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Cutting the (Network) Wires - Sony's BDP-S560 Blu-ray Player

written by: •edited by: Lamar Stonecypher•updated: 11/12/2009

With Blu-ray players finally dropping in price, it's hard to find one that can stand out from the rest. But making the Sony BDP-S560 Blu-ray player with a wireless Internet connection definitely gets attention.

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    Improving on the Trend

    Blu-ray discs were created to stand out from DVD by having an Internet connection that could let them access new content. This of course required that the Blu-ray player had an Ethernet connector, and many of the first generation players did not. But with third and even fourth generation Blu-ray players now out, it's expected that you will be able to connect the Blu-ray player to your broadband network.But...

    The "but" is that many don't bother connecting the Blu-ray player because of all the wiring and work necessary to hook it up. Not to mention the pain it would be if you wanted to take the Blu-ray player from one room to another. This is a shame because the actual connection that must be done is no longer complicated, involving only a few presses of a button on the remote. Still, the "physical" work has been daunting or just too much trouble. The solution? Make the Internet connection on the Blu-ray player wireless so that it can connect to a wireless network like it was a computer or a laptop or an iPhone, etc.

    Of course for this to happen, the Blu-ray player has to have the ability to connect wirelessly built into its technology. And it would be better if you didn't have to use some external antenna attached to it, as that adds another layer of possible problems.

    Which is why Sony's BDP-S560 is so outstanding - it has the wireless connection built-in.

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    Features Like You Want 'Em

    Sony BDP-S560 Blu-ray Player 

    The BDP-S560 Blu-ray player is moderately priced compared to just a year ago, yet Sony hasn't skimmed off any needed features. There's high-definition 1080p resolution and the ability to play movies at their natural rate of 24 frames a second for the best visual effect. All of the multichannel audio formats are available, and they and the video go out through the single HDMI connector to the HDTV or front projector in the easiest fashion available.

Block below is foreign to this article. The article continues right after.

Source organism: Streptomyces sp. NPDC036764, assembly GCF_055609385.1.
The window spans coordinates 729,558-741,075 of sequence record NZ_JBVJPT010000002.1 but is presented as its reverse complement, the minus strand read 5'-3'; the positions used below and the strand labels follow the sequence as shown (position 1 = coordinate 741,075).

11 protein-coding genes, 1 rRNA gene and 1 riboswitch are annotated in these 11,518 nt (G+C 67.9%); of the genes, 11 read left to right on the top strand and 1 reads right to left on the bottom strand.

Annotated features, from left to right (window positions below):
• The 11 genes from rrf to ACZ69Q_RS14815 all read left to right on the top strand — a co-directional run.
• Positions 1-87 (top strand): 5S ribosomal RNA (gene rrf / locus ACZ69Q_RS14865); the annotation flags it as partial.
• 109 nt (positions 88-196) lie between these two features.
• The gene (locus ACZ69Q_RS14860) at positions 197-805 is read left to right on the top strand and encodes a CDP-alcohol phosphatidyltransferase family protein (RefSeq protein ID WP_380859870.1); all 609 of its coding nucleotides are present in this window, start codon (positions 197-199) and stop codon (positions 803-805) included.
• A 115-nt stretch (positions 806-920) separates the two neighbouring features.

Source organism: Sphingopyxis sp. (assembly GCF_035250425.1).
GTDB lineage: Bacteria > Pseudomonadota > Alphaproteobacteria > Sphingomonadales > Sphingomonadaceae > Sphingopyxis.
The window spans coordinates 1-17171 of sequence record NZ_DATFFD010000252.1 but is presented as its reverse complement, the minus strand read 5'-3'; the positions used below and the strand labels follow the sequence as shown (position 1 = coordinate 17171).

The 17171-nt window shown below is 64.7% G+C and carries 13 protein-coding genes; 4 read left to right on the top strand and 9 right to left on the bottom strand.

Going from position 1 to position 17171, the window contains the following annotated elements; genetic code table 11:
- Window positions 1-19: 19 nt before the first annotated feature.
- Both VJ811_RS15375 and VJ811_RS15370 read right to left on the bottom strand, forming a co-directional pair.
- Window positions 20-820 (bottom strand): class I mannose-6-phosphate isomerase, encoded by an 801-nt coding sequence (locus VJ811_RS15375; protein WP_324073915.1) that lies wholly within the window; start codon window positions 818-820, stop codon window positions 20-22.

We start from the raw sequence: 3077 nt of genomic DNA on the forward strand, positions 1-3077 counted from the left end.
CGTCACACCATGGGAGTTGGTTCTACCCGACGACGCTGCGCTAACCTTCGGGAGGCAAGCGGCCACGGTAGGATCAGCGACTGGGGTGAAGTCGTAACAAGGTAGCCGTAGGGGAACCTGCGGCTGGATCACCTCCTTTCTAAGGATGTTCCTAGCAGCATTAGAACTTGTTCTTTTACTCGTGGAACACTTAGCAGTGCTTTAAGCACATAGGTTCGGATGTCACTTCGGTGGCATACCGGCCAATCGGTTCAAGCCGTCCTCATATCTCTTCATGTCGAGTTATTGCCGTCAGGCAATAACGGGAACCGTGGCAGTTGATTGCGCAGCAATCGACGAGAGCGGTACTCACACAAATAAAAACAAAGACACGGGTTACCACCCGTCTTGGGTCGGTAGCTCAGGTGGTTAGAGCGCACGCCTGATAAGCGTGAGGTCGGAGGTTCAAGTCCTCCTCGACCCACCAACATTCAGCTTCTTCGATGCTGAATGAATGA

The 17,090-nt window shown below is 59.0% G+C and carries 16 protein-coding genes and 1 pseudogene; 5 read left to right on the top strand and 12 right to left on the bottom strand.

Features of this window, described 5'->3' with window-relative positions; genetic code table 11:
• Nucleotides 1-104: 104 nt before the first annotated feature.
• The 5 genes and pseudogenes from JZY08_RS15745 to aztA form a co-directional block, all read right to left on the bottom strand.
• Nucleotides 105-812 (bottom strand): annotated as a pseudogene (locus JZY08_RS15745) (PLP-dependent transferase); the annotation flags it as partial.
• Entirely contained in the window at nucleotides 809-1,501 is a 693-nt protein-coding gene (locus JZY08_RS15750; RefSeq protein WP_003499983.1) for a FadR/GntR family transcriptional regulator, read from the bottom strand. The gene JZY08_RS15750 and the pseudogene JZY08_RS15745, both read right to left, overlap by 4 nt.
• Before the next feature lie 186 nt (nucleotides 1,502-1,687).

The player's firmware includes the latest Blu-ray developments, such as BonusView for watching additional content as two video streams (rather than the single video stream a DVD can do). And of course you can access special features and additional content while the movie is playing.

    But it's BD-Live, or the Internet connection to be more general, that tops the list of what makes a Blu-ray disc more involved than a single session of watching. BD-Live means that content can be accessed long after the disc has been pressed. Studios have the opportunity to keep interest going for their franchise while the viewers get a reason to pull the disc off the shelf again and again.

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    Wireless Tops the Features

    But it's the wireless aspect for Internet connection that makes this Blu-ray player unique (if only for now). Many don't own a second Blu-ray player but take it from one location to the next - the living room to the bedroom for example - and only having to pull out the AC cord and the HDMI cable makes this easy. Not so if there's a Ethernet cable to pull out and then reinstall in another room. The wireless connection makes this so much easier, not to mention viable for using BD-Live.


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    Does Wireless Work?

    Setting up the wireless connection of the Sony player is easy - you go to a menu and have it find the wireless network you're using. Then enter in the security password protecting the network from others and let the player make the connection. Once done, that's it. The speed of the connection is of course determined by your network, but the BDP-S560 uses the fastest "N" standard so there won't be any slowdowns at its end (providing the network uses "N" of course). This accounts for more than enough speed for streaming video, and of course downloads are no issue. Plus "N" provides for a greater distance so in most cases you will be hard pressed to find the Sony player out of range of the network (assuming your home isn't like Bill Gates's, that is).


    In use, the Sony Blu-ray player is indistinguishable from having it wired into the network. This is with the network being "N" and my apartment not exceeding 100 feet from where the wireless router sits and the bedroom where the Blu-ray player is situated. That includes fairly thick walls, too, so it's quite impressive. Of course I have the player and all my network equipment on uninterruptible power supplies, so no power glitches can interfere with it in use, but such a precaution might not be necessary depending upon where you live and the power grid coming into your home.

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    Not the Typical Review

    It's fair to say that this wasn't the typical review where you rate the picture and sound and whether the player's chassis is solid or feeling like it is made out of cereal box cardboard. In my defense, I expected the Sony player to perform up to snuff, and I wasn't disappointed. My real concern was whether the wireless connection could be easily made and, once made, would stay firm under the normal conditions of day to day use. Which it did. I have no complaints about using the Sony BDP-S560 as a part of my home network and appreciate the wireless as an added "gift." If you're looking for a Blu-ray player that can free you from the snaking cables of a wired Internet connection, then this player might be just what you are looking for.